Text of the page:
Denver lost an officer and a gentleman when Gordon Bourne passed at home in Hospice care June 29, 2021. His entire life was committed to service to his country, church and community. In each capacity, he served well and deserves recognition as a proud warrior for 20 plus years before retiring as a Major in the U S Army during World War II.
Originally, he was assigned to the Army water purification unit, but his love of music, previously supported by his sisters paying for clarinet and saxophone lessons, he quickly gravitated toward music, which quickly won him a position in the Army band. During during World War II, he played with the Duke Ellington and Count Basie bands for troops on their way overseas.
He loved the Army, but later the Parkhill and Greater Metro Denver communities became his focus. Bourne worked tirelessly and fearlessly to introduce diversity and equality in all aspects of community life, e.g., Park Hill Branch of SERTOMA and Colorado Disabled Veterans. Unafraid to rock the boat, he became a champion for Women equal rights and opportunities through his work as Dean of Students at the former Colorado Women’s College in northeast Denver.
His life of service did not keep him from serving his family, which included his late wife Thelma Bourne, their daughter Jennie and son Gordon. Born November 26, 1923, in Cambridge Massachusetts to parents Goldburn Bourne and Miriam Watkins Bourne who emigrated to Massachusetts from Barbados in the Caribbean, Bourne was the youngest of their five children. Known for his love of life filled with gratitude and gusto, he loved fast sports cars, good music, football and intelligent women.
A graduate of Cambridge Ringe and Latin School., after World War II, Bourne used the GI Bill to study law at Boston's Adelphi University and joined the Massachusetts National Guard. His studies were interrupted when his National Guard Unit was sent overseas to serve in the Korean War. With his previous military experience, he quickly rose through the ranks and was assigned to Germany for three years; to language school, and then to Korea duty on the 38th parallel just before the war ended. He served 22 years in the Army, before returning to Germany, with a high security clearance and responsibility for atomic weapons. He also served at various bases in the United States before retiring as a Major in 1971. He was the oldest surviving member of his original Massachusetts unit - the 372nd Artillery- when he passed. Upon requirement,Bourne relocated his family to Denver, and became an active advocate for racial integration in his Park Hill neighborhood. He developed community programs that included tennis, and as Dean of Students at Colorado Women's College, also created diversity and active arts programs. Later, he was hired by the State of Colorado to work in then Governor Dick Lamm's office. There he actively helped transform Colorado Academy from a military school to a prep school.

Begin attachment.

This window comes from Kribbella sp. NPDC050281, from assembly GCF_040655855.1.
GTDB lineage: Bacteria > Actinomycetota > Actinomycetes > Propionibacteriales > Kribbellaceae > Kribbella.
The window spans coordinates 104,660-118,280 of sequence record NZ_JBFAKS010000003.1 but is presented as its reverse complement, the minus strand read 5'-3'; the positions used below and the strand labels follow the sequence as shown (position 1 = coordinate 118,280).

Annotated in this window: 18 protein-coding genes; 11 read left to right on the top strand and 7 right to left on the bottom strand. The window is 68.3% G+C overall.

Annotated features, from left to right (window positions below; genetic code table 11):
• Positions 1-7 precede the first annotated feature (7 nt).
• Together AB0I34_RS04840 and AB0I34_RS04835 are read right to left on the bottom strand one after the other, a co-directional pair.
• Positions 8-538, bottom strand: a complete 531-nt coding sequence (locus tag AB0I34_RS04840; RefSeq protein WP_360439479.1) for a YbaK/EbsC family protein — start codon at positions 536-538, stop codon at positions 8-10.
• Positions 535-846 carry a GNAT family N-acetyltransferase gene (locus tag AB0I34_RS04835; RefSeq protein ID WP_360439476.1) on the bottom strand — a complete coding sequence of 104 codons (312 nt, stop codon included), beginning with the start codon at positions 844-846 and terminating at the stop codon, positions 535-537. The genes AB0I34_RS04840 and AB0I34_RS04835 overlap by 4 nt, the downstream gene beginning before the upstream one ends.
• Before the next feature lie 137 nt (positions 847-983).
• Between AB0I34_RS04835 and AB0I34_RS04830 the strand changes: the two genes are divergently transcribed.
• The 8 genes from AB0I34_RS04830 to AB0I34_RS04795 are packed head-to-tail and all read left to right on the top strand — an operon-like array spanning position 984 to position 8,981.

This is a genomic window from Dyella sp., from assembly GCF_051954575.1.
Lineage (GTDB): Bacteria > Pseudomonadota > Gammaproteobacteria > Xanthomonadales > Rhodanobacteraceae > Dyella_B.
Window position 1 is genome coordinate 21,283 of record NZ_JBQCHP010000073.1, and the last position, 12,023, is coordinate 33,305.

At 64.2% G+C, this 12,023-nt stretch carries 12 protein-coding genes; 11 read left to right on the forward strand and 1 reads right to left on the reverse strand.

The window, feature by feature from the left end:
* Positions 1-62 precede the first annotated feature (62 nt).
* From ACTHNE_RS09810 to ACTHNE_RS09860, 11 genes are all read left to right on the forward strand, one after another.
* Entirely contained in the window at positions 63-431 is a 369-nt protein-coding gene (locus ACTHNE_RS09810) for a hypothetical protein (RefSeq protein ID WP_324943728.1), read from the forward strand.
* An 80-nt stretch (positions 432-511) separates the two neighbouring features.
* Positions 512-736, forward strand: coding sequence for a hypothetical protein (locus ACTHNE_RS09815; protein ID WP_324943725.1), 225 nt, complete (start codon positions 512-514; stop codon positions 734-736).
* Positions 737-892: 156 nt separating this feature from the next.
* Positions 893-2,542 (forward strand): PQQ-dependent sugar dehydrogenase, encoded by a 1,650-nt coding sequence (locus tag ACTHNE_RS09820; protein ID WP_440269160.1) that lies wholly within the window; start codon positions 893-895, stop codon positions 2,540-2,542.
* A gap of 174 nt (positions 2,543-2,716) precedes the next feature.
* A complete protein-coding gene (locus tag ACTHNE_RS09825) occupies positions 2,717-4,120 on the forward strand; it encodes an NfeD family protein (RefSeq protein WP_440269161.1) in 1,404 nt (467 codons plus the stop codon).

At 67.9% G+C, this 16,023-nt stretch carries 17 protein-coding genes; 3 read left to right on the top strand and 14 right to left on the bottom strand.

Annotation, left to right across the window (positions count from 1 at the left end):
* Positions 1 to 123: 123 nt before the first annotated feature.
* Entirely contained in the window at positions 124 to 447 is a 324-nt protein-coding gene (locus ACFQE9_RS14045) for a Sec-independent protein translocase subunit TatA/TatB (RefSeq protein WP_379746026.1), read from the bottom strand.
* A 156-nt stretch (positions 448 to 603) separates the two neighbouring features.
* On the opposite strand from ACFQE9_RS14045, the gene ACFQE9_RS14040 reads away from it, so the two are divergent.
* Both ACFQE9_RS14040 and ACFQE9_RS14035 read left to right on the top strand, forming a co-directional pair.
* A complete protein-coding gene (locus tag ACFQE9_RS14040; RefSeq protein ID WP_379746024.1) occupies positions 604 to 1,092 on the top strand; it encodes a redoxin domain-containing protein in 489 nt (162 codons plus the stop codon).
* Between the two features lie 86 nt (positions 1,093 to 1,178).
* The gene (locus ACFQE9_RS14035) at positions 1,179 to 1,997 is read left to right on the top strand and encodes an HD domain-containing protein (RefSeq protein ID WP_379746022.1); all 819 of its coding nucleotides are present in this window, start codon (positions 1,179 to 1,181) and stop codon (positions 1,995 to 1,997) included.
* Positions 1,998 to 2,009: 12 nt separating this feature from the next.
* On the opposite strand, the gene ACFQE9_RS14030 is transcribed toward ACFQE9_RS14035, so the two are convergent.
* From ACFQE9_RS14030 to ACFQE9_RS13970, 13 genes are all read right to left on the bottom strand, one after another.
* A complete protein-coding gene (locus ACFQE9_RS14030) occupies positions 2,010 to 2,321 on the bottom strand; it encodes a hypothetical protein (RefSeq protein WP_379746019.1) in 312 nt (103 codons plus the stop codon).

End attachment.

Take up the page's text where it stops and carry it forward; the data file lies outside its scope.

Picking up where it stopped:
Then, Bourne led an insurance based fundraising campaign to build a New Hope Church complex at its current location. 3701 Colorado Blvd. In 2006, There, he met and married and Carolyn Allen. They remained together until her death in early 2021.
Bourne loved his family, church, country, community, home, fast sports cars. He is survived by Daughter Jennie Bourne, who lives in New York, and many nieces and nephews including Shaqim Walker of Castle Rock.
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